Parenting Schedules in Texas

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Understanding Parenting Schedules in Texas

When sharing custody of children, parents’ biggest concern often revolves around the parenting schedule and how often they will see their kids. While parenting schedules vary based on family and situation, there are a few common possession schedules parents are often awarded. 

Standard Possession Schedules

Currently, the Texas Family Code sets a standard possession order as follows: non-primary parents who live within 100 miles of their children have the right to possession on the first, third, and fifth weekends of every month, on Thursday evenings during the school year, on alternating holidays, and for an extended period of time (up to 30 days) during summer vacation. For cases filed on or after September 1, 2021, non-primary parents who reside within 50 miles of their children may elect to have possession pursuant to the expanded provisions of the standard possession order (discussed in further detail below) which allows non-primary parents to have possession of their children for approximately 47% of the time. 

If the parents live further than 100 miles apart, the weekend schedule may be reduced to one weekend per month, the midweek visit is canceled, the summer break is extended to 42 days, and a spring break is added.

If a child’s safety is a concern, a judge can also issue a supervised possession order that requires visits with non-custodial parents to be supervised by a family member or other third party.

While the standard possession schedule is the most popular parenting schedule, it is not necessarily the right schedule for parents who have unique job hours or who have historically shared equal parenting time and responsibilities. A Goranson Bain Ausley attorney can help you decide if a Standard Possession Schedule is right for you, or if you need to come up with a customized plan.  

Expanded Standard Possession Order

An expanded possession schedule is awarded by a judge and grants the nonprimary parent two extra overnights with the child each week during the school year. The non-primary parent may elect the expanded schedule, which is granted unless the judge believes that the child’s age, distance between the parties, or another factor makes this schedule unworkable or not in the child’s best interest.

The expanded standard possession order varies from the standard order in the following ways:

  • Weekend periods of possession begin when the child is released from school on Friday and ends when the child returns to school on Monday.
  • The midweek possession begins when the child is released from school Thursday and ends when the child returns to school on Friday.
  • Holiday periods of possession begin when the child’s school is released for the holiday.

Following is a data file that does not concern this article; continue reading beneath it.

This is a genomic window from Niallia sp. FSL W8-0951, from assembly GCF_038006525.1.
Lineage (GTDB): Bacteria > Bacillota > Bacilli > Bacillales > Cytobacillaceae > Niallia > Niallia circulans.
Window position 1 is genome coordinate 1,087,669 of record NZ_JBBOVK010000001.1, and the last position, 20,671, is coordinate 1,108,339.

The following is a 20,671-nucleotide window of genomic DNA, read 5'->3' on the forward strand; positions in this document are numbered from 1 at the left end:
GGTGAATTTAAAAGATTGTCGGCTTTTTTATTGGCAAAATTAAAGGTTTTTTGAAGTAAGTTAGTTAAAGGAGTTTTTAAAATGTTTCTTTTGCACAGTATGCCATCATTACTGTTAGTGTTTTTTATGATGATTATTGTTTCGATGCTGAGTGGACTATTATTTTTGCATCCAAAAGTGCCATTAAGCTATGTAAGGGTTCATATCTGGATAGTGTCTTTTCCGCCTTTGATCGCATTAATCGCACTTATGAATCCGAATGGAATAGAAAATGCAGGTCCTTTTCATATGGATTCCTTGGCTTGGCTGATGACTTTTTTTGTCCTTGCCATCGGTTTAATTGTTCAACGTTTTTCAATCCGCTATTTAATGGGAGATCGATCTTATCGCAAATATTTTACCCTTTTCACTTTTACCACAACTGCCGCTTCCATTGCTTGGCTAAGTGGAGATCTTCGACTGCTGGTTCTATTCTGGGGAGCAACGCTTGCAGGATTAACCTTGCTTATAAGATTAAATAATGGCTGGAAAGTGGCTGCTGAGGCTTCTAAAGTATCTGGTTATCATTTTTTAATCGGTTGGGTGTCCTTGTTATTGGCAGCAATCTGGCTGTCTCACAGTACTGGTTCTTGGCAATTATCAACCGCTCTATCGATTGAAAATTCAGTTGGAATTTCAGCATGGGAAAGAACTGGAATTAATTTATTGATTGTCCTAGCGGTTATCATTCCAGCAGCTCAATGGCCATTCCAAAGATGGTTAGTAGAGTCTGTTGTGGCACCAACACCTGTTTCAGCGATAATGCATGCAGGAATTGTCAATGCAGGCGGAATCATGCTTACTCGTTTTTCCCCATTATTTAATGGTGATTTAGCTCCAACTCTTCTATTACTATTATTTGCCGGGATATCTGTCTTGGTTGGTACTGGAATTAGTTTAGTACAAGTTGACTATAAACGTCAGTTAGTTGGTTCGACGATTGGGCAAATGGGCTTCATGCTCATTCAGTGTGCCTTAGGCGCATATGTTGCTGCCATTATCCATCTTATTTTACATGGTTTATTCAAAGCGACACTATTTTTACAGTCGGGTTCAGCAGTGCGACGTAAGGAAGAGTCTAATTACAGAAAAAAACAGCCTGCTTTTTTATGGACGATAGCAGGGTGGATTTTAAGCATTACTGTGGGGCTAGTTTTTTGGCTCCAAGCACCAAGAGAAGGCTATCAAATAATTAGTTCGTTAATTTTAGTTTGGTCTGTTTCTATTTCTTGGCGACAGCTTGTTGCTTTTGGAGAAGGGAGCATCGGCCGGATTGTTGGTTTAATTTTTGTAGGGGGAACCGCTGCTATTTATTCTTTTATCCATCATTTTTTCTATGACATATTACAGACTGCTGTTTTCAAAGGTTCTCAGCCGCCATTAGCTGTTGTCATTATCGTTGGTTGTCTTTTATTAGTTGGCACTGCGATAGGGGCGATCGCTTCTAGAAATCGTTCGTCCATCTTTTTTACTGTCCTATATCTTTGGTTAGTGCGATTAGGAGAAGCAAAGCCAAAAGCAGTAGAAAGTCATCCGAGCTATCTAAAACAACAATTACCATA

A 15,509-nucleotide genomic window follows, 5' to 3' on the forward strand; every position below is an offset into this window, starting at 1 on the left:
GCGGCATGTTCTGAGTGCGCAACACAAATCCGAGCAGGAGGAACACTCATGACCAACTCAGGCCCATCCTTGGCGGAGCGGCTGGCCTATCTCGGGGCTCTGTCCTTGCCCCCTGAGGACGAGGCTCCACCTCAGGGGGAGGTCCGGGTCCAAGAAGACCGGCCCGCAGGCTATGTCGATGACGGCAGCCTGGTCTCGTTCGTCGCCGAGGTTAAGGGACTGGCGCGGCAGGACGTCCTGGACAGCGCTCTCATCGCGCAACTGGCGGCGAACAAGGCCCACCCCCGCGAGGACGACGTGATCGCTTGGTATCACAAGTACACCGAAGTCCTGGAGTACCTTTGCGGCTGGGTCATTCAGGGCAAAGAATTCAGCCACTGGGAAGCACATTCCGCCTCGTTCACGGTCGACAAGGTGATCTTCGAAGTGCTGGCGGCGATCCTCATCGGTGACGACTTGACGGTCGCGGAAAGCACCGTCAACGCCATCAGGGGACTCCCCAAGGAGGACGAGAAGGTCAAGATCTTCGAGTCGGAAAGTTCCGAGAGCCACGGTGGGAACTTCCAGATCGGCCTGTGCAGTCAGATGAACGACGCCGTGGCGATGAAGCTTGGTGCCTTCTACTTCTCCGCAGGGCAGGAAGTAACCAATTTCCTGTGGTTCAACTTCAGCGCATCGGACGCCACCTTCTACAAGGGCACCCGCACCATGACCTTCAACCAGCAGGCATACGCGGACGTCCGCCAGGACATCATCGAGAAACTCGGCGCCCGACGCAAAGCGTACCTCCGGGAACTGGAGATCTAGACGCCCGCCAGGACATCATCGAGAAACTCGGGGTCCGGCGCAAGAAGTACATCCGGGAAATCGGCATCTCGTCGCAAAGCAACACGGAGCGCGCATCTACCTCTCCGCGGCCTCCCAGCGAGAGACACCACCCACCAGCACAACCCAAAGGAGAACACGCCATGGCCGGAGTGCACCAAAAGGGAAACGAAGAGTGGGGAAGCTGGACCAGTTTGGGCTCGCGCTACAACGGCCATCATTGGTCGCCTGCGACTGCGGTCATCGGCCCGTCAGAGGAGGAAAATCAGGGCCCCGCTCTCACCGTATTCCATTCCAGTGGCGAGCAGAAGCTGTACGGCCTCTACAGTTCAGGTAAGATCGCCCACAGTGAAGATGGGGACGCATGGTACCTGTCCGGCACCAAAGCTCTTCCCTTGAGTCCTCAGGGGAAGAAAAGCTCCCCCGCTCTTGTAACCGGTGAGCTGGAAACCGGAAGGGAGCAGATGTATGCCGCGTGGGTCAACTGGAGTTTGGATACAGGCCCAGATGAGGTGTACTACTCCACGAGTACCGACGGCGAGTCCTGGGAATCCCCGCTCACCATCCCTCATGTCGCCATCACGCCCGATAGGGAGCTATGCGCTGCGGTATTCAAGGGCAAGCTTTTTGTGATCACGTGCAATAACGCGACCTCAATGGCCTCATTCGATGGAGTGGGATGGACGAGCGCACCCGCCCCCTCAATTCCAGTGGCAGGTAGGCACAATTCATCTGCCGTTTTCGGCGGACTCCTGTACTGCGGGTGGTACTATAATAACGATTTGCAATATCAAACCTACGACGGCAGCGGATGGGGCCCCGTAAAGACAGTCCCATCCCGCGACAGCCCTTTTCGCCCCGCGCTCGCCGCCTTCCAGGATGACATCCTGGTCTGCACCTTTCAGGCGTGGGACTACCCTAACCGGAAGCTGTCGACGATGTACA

50/50 Possession 

Occasionally, a judge will grant parents equal periods of possession with their children.  Most often, parents reach an agreement to exercise visitation with their children pursuant to a 50/50 possession schedule; however, a judge may also award one if a family has already shown success of splitting possession equally. Generally, parents are required to live within a smaller geographic region, such as the same school district, for a 50/50 schedule to be workable. 

Texas courts have historically seen 50/50 possession as more beneficial for parents than for children, so they tend to be less popular. The likelihood of receiving a 50/50 possession schedule after a contested court hearing varies depending on your court, judge, and circumstances.

There are various ways to construct an equal possession schedule between parents, and a Goranson Bain Ausley attorney can help you structure equal time with your children in a way that works best for your family.

Children Under Three

Children under three need more hands-on care than children of other ages. Therefore, judges will often award a possession and access schedule designed specifically for young children that reflect this need. A judge will take the following circumstances, in addition to others, into consideration:

  • Both parents’ caretaking history
  • How the child copes with separation from each parent
  • Each parent’s willingness and ability to take care of the child
  • The child’s physical, medical, behavioral and developmental needs
  • The condition of each parent’s physical, medical, emotional, economic and social health
  • The presence of siblings during periods of possession
  • The proximity of the parents’ homes

Work with a Goranson Bain Ausley Attorney

At Goranson Bain Ausley, we want our clients to find a parenting schedule that is right for their family. Our trusted Austin, Dallas, Fort Worth, Granbury, and Plano based attorneys are here to help support you with clear legal advice while also helping facilitate a solution-oriented approach that will help you arrive at the best possible custody arrangement for your family. Contact us today.


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